Amongst Tokyo’s many claims to fame, cherry blossom season (hanami) is high up on people’s bucket-lists as a must-see when in Tokyo. Every year, you can feel the excitement as the pink petals known as sakura fill the city in a picture-perfect welcome to spring and parks fill with revellers armed with tarps, blankets, bento, beer and sake to enjoy cherry blossom viewing season.

Despite being a huge city, Tokyo is full of beautiful hanami spots. Here’s what you need to know to plan your trip to see these fleeting beauties.

When to go?

Although exact peak bloom dates known as mankai change each year due to weather patterns, Tokyo reliably turns pink between early March and late April. A quick search on the Internet will help you find this year’s cherry blossom flower forecast.

How long does the Cherry Blossom Festival last in Japan?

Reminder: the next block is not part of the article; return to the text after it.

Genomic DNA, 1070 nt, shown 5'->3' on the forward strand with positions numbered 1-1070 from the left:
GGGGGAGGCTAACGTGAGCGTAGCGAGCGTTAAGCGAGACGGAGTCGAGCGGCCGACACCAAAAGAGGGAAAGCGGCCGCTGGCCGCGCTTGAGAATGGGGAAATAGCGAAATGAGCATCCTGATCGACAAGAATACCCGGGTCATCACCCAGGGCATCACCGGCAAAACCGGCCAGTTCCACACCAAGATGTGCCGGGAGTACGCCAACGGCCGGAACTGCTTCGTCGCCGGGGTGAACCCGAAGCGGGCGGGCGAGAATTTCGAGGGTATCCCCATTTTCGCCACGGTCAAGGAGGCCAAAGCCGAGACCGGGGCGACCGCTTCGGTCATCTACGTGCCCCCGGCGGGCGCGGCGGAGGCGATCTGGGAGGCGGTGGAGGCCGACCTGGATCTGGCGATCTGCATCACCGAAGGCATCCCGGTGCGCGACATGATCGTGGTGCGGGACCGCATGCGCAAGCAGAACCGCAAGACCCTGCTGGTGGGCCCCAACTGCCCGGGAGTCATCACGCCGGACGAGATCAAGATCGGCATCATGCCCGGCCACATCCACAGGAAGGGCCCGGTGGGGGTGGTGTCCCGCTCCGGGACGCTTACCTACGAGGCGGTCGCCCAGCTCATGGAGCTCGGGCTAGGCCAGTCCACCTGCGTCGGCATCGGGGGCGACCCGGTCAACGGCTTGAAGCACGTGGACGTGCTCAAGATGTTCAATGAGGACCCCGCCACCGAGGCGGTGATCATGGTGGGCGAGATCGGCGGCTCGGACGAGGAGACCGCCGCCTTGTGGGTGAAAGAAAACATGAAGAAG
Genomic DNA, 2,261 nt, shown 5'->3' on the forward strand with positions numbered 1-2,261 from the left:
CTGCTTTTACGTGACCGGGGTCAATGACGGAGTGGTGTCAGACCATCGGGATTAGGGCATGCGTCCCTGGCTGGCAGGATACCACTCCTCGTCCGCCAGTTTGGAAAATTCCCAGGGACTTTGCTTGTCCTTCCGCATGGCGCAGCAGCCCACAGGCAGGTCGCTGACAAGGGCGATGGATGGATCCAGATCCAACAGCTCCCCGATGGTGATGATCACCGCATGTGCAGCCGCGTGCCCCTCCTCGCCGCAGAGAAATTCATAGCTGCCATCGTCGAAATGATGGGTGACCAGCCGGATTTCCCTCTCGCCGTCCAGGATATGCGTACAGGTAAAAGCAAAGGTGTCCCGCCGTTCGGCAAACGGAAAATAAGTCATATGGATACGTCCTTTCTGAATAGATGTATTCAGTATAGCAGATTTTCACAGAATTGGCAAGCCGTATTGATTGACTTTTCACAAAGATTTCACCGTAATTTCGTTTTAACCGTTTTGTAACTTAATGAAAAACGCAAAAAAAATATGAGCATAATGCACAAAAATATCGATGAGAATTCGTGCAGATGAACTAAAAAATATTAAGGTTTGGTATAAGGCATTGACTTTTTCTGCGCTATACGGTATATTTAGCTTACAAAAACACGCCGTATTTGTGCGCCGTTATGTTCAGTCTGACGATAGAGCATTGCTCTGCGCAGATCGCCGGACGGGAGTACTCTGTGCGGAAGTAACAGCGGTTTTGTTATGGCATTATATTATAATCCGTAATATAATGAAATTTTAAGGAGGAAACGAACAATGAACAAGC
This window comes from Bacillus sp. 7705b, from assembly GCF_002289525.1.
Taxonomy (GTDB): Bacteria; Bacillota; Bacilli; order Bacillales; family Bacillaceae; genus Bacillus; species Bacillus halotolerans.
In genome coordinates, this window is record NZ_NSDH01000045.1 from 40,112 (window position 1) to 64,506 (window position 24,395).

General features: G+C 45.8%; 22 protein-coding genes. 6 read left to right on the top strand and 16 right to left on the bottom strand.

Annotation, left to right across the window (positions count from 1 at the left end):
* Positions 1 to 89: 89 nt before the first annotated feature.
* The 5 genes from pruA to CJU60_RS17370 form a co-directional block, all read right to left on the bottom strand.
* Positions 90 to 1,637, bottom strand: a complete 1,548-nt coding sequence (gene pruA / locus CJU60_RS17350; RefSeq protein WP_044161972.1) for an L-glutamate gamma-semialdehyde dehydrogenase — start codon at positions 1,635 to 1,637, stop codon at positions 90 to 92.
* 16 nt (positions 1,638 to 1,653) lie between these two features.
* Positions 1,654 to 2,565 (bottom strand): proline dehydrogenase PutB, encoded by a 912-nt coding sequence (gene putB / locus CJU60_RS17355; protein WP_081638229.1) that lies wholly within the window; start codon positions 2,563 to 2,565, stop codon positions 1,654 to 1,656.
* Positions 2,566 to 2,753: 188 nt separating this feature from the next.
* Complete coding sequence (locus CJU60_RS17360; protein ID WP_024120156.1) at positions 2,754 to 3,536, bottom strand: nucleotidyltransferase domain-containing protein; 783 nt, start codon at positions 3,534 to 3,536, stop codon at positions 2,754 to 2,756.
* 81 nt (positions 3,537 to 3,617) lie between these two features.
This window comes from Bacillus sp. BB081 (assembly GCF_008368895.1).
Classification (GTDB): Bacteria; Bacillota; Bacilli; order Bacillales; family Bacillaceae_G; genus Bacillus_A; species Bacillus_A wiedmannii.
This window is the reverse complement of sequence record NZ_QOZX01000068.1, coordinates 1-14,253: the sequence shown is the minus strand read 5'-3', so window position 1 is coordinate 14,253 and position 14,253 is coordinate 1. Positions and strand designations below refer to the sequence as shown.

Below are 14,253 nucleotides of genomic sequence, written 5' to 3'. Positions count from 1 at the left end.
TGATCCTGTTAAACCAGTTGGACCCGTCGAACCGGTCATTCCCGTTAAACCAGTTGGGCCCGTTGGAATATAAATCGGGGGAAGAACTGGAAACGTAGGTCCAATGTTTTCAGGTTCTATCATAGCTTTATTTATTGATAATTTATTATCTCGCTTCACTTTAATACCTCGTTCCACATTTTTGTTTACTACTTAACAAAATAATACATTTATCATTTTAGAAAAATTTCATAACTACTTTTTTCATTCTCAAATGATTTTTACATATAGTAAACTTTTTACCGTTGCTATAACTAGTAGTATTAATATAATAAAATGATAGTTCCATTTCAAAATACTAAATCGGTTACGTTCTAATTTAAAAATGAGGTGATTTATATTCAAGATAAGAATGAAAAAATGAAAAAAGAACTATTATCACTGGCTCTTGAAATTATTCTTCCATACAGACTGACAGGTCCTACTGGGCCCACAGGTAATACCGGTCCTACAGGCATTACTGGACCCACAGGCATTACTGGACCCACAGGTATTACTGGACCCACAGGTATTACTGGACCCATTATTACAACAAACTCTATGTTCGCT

The cherry blossom season is relatively short. Full bloom is usually reached within about one week after the opening of the first blossoms (kaika). Another week later, the blooming peak is over and the blossoms are falling from the trees. Strong wind and rain can cut the blooming season even shorter.

Where are the best hanami spots in Tokyo?

Among the dozens of places to see cherry blossoms in Tokyo, we have three favourites:

Shinjuku Gyoen

One of Tokyo’s most beautiful gardens with a pond in the middle is a popular place for hanami. It can get crowded, but it’s well worth it. There is a small entrance fee, and sake and beer have been known to be confiscated at the gate.


For one of the best views head to Chidorigafuchi, a moat on the northwest side of Tokyo’s Imperial Palace. Here you’ll enjoy a less crowded spot which is loved by locals. Although it’s not the best choice for a picnic, you can rent a boat and float down the waterway framed by branches covered in blossoms.

Sumida Park

A great spot for budding photographers as the bright flowers pop against the Tokyo Skytree tower in the background. Visit the riverside park after dark to see the trees illuminated by lanterns.

This post has been sponsored by Tokyo Metro Gov, but all thoughts are our own.